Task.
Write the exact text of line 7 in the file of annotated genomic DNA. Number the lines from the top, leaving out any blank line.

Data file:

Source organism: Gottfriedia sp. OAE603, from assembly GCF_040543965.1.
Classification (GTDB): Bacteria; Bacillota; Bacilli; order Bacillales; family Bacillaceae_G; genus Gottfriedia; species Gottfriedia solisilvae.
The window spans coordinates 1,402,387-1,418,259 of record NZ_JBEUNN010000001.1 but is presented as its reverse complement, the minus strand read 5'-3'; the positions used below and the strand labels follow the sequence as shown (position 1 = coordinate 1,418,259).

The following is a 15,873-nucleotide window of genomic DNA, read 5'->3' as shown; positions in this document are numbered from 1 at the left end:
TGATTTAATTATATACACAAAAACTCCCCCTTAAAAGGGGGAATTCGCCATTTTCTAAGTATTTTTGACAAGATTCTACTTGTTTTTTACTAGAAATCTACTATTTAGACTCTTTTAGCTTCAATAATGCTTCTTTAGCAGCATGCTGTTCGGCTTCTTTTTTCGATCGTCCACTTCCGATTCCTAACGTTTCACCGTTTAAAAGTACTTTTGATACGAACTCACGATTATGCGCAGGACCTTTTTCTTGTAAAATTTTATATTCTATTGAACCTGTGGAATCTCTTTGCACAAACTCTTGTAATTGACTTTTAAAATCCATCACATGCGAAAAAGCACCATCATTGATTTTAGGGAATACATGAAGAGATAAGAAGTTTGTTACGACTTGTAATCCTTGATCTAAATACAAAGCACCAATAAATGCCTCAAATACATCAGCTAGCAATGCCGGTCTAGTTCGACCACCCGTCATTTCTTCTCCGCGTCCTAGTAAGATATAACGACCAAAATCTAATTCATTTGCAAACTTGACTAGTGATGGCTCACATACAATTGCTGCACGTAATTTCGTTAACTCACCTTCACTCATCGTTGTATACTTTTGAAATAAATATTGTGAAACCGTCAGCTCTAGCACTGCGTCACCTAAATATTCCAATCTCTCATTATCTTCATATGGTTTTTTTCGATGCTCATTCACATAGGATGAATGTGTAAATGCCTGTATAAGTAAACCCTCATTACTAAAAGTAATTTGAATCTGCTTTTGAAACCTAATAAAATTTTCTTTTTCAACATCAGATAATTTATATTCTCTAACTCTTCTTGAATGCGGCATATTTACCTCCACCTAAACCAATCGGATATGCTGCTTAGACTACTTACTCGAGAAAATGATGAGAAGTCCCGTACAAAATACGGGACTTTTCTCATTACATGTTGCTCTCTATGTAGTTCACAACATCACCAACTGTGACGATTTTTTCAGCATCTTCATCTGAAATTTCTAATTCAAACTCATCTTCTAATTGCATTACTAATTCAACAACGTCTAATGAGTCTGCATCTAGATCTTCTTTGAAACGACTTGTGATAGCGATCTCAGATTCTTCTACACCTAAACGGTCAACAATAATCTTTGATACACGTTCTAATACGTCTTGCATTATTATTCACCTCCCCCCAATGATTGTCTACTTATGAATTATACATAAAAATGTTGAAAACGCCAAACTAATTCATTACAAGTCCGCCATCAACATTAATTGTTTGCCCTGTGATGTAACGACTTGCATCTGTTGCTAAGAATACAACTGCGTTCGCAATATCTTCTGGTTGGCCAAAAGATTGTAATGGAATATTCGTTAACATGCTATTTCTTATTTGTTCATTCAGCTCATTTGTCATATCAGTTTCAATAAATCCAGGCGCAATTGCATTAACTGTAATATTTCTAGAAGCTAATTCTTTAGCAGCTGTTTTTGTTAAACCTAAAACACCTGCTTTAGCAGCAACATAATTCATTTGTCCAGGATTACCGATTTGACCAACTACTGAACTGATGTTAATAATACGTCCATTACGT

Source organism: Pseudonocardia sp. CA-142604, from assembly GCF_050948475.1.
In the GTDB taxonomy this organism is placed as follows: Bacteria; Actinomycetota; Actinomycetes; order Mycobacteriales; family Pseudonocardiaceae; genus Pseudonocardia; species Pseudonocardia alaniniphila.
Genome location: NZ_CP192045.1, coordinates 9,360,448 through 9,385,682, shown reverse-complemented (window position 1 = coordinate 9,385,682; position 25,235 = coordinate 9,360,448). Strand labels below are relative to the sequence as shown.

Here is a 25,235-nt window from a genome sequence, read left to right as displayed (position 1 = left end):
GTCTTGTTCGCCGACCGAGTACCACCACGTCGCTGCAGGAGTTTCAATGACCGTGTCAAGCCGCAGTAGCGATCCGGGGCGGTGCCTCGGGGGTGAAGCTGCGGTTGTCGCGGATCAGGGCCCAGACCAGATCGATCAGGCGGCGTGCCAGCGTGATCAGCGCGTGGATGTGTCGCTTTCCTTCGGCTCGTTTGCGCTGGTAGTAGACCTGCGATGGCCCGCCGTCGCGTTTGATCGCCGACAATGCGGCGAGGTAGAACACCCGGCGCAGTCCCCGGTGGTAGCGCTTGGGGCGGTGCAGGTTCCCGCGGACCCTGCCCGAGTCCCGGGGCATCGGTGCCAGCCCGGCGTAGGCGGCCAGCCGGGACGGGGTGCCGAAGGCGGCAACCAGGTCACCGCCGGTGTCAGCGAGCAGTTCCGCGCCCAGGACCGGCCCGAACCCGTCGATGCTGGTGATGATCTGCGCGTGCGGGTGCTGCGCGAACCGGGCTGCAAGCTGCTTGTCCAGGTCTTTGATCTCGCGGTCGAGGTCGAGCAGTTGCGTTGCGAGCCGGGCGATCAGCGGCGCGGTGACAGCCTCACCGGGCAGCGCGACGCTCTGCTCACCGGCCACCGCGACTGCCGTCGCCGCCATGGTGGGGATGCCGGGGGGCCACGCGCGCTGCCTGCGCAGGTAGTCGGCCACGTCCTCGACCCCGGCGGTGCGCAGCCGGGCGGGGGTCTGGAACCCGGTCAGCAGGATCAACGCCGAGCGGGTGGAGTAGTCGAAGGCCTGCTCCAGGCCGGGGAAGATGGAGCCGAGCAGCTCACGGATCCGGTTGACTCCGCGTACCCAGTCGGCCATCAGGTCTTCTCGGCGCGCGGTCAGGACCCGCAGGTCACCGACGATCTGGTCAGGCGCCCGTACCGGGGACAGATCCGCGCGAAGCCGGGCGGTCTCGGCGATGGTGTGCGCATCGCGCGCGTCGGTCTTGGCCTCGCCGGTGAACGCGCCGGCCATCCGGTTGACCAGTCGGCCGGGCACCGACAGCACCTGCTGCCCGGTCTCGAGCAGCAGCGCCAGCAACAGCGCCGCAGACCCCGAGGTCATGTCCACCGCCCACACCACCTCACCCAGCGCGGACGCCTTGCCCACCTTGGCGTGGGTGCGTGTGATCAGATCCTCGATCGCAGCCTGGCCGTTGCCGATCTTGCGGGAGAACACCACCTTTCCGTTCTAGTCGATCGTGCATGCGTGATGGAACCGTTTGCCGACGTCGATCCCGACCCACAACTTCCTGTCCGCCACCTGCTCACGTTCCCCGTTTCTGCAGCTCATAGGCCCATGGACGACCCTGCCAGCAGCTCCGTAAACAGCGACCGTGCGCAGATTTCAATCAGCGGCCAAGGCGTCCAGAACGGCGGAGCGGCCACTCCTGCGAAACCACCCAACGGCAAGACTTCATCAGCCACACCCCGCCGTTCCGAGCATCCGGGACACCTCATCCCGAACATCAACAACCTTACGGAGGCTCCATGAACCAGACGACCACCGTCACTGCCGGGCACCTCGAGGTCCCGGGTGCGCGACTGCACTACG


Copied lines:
In the GTDB taxonomy this organism is placed as follows: Bacteria; Actinomycetota; Actinomycetes; order Mycobacteriales; family Pseudonocardiaceae; genus Pseudonocardia; species Pseudonocardia alaniniphila.